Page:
American hard rock and metal finally found an identity with Montrose’s debut, undoubtedly the most influential North American album of its kind.
Written by: Dangerzone
LABEL: Warner Bros
SERIAL: BS240 (USA), K-46276 (UK)
CD REISSUE: Discogs Reissue List
COUNTRY OF ORIGIN: USA
LINEUP: Sammy Hagar – vocals * Ronnie Montrose – guitars * Bill Church – bass * Denny Carmassi – drums
TRACK LISTING: 01 One Thing On My Mind * 02 Good Rockin’ Tonight * 03 Bad Motor Scooter * 04 Rock The Nation * 05 Space Station No. 5 * 06 I Don’t Want It * 07 Make It Last * 08 Rock Candy
WEBLINKS: Site Link
After years languishing behind British heavyweights like The Who, Deep Purple, Led Zeppelin, Black Sabbath and Uriah Heep, American hard rock and metal finally found an identity with Montrose’s debut, undoubtedly the most influential North American album of its kind.
While acts like Grand Funk, Blue Cheer, Bloodrock, Bang and Dust were heavy they lacked the sheen and heaviness of their British rivals, sounding comparatively dated. Upon Montrose’s introduction many of the British acts themselves dated overnight, such was the ‘ahead of its time’ bludgeon.
Ronnie Montrose formed the band in 1973, enlisting Church and Carmassi, who like him had significant experience as session men. Hagar on the other hand was barely known, but a more inspired choice could not have been made. The results were unparalleled, an album which thirty years later sounds as fresh as it probably did back then.
Eight tracks, eight classics. To this day at least five tracks remain rock radio staples and deservedly so. From the outset it was all systems go, the storming opener ‘Rock The Nation’ barely three minutes, with its single minded riff, which delves into a touch of boogie half way through. How many bands would go on to copy the song title itself also?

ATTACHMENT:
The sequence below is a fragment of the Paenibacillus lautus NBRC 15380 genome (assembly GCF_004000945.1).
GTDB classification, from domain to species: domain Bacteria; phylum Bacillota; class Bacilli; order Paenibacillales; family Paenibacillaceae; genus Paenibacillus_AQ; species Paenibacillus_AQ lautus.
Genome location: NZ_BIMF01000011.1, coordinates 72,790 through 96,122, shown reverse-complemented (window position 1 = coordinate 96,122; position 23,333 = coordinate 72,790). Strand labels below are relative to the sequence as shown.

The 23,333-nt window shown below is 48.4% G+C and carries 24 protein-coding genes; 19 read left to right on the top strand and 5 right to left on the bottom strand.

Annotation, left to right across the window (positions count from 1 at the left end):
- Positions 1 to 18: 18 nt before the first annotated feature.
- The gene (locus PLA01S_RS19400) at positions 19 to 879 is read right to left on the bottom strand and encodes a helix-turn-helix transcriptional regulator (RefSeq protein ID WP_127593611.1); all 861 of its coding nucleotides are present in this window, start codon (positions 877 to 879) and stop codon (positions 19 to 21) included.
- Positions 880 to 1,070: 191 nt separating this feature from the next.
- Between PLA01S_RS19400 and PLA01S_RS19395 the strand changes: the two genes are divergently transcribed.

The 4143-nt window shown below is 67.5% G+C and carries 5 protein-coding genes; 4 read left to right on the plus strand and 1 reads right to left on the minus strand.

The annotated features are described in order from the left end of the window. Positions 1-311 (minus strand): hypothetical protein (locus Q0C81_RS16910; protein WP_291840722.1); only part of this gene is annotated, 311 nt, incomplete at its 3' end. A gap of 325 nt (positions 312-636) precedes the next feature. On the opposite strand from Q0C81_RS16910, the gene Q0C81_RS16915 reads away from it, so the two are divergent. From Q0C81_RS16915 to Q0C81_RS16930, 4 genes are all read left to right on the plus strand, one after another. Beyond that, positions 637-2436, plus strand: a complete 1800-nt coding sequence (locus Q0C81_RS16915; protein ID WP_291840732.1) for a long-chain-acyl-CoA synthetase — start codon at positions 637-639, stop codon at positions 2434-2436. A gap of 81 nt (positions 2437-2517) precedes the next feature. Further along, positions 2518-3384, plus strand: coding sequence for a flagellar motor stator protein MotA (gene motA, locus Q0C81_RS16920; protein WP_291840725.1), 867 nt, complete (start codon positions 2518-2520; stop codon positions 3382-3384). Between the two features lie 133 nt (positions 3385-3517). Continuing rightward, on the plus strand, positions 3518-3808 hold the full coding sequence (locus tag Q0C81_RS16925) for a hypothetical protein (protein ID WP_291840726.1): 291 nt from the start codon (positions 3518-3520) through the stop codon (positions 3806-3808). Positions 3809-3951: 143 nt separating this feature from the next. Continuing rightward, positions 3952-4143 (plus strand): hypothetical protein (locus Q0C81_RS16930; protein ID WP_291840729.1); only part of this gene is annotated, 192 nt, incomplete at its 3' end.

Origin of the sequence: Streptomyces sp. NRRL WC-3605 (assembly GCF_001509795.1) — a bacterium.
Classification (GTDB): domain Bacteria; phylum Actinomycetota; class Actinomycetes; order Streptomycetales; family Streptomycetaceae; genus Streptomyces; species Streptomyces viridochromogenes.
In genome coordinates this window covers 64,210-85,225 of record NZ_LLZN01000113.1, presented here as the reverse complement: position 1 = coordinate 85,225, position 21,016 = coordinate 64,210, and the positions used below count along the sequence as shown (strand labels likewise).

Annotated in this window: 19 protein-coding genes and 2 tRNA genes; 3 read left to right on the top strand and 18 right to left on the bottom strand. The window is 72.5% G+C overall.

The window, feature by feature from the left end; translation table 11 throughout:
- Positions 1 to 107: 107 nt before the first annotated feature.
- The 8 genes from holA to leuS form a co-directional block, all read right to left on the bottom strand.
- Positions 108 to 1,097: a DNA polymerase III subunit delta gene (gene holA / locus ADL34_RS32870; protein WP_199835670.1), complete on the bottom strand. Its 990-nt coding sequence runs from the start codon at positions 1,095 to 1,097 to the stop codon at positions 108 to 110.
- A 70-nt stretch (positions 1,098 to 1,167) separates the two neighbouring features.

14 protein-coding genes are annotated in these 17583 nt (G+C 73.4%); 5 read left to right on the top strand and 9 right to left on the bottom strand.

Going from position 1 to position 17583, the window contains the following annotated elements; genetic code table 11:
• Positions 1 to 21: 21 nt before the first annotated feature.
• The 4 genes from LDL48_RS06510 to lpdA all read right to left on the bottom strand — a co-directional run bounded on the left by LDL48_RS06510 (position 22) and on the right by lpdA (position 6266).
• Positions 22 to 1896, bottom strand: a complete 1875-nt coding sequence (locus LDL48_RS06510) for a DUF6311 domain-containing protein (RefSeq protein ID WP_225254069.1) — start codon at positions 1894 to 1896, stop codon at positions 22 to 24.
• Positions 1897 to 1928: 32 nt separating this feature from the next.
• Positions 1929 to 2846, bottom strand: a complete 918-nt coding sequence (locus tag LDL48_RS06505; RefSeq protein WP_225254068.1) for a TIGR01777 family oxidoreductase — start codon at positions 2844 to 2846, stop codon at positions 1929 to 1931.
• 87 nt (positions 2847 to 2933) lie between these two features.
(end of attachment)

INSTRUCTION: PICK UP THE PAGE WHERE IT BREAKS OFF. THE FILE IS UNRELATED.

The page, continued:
‘Bad Motor Scooter’ and ‘Space Station #5’ speak for themselves, tried and tested over time, but still able to leave one shell-shocked today! The final minute of the latter was probably the fastest and most advanced piece of metal heard up to that point by any American act.
‘I Don’t Want It’ boasts a riff more directed to driving boogie, whereas ‘Good Rockin’ Tonight’ is three minutes of hardcore rock and roll, with manic pace and a bruising solo from Montrose accompanied by those fantastic handclaps.
Every future US act owed Montrose for ‘Rock Candy’ the archetype for raunchy hard rock, with a riff so brazen that Led Zeppelin were put to shame.
‘One Thing On My Mind’ and ‘Make It Last’ add to the cause, the energy levels high enough that you can feel it as the listener. You know you’re listening to magic unravelling before your ears.
In 1972 Deep Purple ruled the hard rock world through albums like ‘Machine Head’. By 1973 they seemed passe almost, witness ‘Who Do We Think We Are’, then ‘Montrose.
Suddenly Purple might as well have been Steppenwolf! How Ted Templeman captured such a full, invigorating sound is unknown, but it must have been no fluke as he replicated it with Van Halen in 1978.
If this were released today you could almost believe it was 2003, so clean and heavy is the sound. It helped that the band avoided keyboards to an extent, which helped to keep it from dating.
Overnight, Hagar was established as a star through his powerhouse delivery, overshadowing Montrose’s guitar innovation. As a result the follow up suffered, ‘Paper Money’ not coming close as the band splintered shortly after, Hagar and Church both leaving.
Kiss and Aerosmith soon followed in Montrose’s wake, both helping further the cause, but for overall importance this has never been bettered. One of a kind.